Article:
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MLA Manual - Guide for MLA Citation: Home

Use this guide for help with MLA Citation.

The Basics of MLA Citations

MLA is a style of documentation that may be applied to many different types of writing. The current system is based on a few guiding principles, rather than an extensive list of specific rules. Below an overview of the process.

Works Cited Entries

When deciding how to cite your source, start by consulting the list of core elements. These are the general pieces of information that MLA suggests including in each Works Cited entry. In your citation, the elements should be listed in the following order:

  1. Author.
  2. Title of chapter or article.
  3. Title of book, journal, or site,
  4. Other contributors,
  5. Version,
  6. Number,
  7. Publisher,
  8. Publication date,
  9. Location.

Each element should be followed by the corresponding punctuation mark shown above. Earlier editions of the handbook included the place of publication and required different punctuation (such as journal editions in parentheses and colons after issue numbers) depending on the type of source. In the current version, punctuation is simpler (only commas and periods separate the elements), and information about the source is kept to the basics. See more on works cited pages.

--adapted from “MLA Formatting and Style Guide.” Purdue Online Writing Lab, Purdue University, 2020. Accessed 2 Apr. 2020.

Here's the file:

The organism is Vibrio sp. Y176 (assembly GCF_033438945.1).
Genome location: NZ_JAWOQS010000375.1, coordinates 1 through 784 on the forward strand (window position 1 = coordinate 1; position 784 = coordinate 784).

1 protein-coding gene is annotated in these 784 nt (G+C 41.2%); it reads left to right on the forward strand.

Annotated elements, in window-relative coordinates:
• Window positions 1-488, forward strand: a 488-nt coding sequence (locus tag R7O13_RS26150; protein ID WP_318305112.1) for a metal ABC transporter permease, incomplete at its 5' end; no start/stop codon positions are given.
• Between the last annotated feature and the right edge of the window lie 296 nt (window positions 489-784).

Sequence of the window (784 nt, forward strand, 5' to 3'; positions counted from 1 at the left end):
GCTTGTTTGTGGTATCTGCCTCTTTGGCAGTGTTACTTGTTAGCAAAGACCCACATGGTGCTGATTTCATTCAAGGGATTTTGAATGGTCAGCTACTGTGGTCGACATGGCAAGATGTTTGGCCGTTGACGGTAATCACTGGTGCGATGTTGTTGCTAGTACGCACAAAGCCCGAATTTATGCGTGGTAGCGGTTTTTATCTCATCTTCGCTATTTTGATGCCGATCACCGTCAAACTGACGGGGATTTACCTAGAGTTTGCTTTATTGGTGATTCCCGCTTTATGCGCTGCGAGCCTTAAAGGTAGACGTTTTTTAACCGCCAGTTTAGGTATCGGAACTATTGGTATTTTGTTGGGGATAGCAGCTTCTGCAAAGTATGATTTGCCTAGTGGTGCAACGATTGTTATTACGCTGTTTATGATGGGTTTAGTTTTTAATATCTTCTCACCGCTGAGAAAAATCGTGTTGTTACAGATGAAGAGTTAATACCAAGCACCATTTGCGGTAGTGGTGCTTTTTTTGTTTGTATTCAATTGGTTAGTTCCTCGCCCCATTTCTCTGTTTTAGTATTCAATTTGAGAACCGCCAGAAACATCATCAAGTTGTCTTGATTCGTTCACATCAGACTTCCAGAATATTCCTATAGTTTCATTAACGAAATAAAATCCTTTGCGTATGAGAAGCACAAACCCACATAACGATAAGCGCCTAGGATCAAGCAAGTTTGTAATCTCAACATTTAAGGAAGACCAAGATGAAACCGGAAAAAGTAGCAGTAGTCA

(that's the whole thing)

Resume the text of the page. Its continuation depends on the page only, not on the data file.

In-text (also known as "in-line") Citations

In MLA Style, referring to the works of others in your text is done using parenthetical citations. This method involves providing relevant source information in parentheses whenever a sentence uses a quotation or paraphrase.

MLA format follows the author-page method of in-text citation. This means that the author's last name and the page number(s) from which the quotation or paraphrase is taken must appear in the text, and a complete reference should appear on your Works Cited page. The author's name may appear either in the sentence itself or in parentheses following the quotation or paraphrase, but the page number(s) should always appear in the parentheses, not in the text of your sentence. For example:

Wordsworth stated that Romantic poetry was marked by a "spontaneous overflow of powerful feelings" (263).

Romantic poetry is characterized by the "spontaneous overflow of powerful feelings" (Wordsworth 263).

Wordsworth extensively explored the role of emotion in the creative process (263).

When a source has no known author, use a shortened title of the work instead of an author name. Place the title in quotation marks if it's a short work (such as an article) or italicize it if it's a longer work (e.g. plays, books, television shows, entire Web sites) and provide a page number if it is available.

We see so many global warming hotspots in North America likely because this region has "more readily accessible climatic data and more comprehensive programs to monitor and study environmental change" ("Impact of Global Warming").
 

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